The contract, after saying the parties "shall" arbitrate any dispute, adds:

Nothing in this clause shall prejudice Syntel or PowerShare's right to seek injunctive relief or any other equitable/legal relief or remedies available under law.

Does that mean Syntel or PowerShare can run to court?  Because it allows "any . . . equitable/legal relief or remedies available under law."  Which must include trial by jury.  Right?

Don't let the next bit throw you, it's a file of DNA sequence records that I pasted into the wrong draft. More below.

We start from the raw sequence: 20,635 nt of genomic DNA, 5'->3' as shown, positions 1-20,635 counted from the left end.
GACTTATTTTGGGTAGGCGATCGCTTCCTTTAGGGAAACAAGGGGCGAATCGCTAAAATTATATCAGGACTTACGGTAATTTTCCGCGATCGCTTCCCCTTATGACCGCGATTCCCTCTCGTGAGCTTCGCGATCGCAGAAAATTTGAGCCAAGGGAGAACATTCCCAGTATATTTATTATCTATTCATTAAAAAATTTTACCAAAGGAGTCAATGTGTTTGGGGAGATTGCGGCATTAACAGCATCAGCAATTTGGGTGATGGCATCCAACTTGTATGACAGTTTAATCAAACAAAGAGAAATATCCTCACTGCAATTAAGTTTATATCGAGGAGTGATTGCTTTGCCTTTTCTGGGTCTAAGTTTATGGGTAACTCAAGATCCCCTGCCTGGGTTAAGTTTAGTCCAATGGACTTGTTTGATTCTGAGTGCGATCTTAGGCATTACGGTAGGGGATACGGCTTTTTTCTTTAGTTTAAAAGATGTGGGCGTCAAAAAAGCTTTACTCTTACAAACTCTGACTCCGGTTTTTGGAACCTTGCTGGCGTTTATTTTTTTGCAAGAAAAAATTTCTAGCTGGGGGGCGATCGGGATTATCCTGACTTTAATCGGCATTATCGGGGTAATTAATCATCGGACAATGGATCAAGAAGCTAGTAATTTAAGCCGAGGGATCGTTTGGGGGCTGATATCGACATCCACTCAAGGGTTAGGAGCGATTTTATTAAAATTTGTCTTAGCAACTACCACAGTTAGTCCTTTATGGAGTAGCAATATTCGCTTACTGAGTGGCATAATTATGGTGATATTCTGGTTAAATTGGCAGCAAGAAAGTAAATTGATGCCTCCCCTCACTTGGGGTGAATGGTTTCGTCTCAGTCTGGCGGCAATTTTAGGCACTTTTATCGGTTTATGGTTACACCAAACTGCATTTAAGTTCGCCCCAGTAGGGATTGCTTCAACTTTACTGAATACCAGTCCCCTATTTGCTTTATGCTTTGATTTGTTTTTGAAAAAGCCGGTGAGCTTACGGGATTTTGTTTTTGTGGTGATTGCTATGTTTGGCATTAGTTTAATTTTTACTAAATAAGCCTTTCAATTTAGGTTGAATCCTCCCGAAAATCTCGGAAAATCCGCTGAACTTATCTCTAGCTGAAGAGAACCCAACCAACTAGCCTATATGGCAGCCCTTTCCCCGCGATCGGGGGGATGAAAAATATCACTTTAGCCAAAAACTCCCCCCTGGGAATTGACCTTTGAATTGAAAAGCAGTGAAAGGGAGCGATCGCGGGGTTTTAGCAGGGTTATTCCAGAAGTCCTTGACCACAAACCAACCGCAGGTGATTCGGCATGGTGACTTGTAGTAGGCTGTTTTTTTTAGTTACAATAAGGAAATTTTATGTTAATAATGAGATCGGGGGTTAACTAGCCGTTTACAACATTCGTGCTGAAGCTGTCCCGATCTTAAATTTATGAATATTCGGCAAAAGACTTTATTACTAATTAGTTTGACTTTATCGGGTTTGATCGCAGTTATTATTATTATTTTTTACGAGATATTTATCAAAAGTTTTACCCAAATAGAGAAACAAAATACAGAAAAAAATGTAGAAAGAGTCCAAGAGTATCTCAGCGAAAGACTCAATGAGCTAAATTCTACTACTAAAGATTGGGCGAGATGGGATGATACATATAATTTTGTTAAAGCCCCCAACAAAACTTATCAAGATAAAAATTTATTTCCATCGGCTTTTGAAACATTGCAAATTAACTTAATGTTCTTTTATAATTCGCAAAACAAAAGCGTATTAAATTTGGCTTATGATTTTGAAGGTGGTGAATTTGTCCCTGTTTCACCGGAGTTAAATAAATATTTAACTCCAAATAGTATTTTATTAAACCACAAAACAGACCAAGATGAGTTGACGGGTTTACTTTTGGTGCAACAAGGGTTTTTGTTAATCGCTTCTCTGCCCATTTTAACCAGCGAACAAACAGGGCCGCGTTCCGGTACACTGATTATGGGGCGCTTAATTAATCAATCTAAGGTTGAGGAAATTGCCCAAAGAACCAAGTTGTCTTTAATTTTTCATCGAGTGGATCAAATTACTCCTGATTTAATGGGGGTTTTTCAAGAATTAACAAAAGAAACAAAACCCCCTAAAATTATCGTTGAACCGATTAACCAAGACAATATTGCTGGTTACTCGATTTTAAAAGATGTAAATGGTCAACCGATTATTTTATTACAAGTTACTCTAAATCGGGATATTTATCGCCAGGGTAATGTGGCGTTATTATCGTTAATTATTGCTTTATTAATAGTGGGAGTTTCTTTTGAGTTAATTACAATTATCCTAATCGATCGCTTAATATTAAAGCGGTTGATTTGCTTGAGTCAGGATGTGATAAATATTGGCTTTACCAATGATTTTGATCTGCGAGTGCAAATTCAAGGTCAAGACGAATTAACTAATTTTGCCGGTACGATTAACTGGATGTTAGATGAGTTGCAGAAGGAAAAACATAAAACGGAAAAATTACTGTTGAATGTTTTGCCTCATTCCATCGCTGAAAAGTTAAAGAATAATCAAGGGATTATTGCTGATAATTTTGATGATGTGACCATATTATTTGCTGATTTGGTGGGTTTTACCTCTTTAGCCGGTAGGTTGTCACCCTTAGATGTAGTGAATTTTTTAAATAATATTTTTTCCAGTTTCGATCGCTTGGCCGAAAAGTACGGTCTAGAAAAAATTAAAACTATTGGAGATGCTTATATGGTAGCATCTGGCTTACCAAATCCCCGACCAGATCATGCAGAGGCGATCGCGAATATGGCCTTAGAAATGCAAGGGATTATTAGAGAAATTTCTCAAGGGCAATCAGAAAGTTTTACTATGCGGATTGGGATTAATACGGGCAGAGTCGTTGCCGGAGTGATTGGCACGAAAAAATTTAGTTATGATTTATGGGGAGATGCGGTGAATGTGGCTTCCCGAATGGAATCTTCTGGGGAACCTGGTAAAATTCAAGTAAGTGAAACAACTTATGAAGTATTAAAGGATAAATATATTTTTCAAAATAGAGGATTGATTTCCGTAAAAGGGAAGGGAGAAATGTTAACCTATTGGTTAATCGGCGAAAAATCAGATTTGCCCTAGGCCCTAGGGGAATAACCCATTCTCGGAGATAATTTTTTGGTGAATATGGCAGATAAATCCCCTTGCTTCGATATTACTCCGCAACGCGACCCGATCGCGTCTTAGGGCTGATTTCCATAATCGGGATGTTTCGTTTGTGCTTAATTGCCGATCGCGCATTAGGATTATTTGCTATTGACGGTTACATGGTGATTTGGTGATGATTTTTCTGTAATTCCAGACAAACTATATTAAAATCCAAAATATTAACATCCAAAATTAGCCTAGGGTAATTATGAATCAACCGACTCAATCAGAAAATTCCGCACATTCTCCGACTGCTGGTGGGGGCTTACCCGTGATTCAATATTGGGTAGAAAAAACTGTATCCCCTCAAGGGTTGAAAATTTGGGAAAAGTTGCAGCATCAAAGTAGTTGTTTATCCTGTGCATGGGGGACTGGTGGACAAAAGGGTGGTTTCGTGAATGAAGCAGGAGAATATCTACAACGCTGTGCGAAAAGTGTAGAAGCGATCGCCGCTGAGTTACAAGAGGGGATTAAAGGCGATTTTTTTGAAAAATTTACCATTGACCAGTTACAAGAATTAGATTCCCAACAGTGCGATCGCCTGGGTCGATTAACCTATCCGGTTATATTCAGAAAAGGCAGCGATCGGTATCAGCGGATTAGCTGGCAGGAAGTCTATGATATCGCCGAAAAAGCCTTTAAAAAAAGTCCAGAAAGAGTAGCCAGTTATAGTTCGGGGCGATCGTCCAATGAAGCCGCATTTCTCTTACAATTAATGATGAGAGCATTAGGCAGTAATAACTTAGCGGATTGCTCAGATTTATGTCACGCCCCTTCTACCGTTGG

No.  PowerShare, Inc. v. Syntel, Inc., No. 09-1625 (1st Cir. Mar. 1, 2010).

Blawgletter observes that sentences like the one on which the appeal turned sometimes aim to give the parties the option of asking a court to grant interim relief like a temporary restraining order or preliminary injunction.  But this one plainly didn't go that way.  It just said, as the First Circuit held, the arbitrator has power to do whatever the dispute calls for.

We also take this moment to apologize to the First Circuit for griping about the way it displays opinions.  We hadn't noticed that the court makes all opinions available in three formats — html, WordPerfect, and pdf.  (We used the pdf link this time.)  Sorry, First Circuit!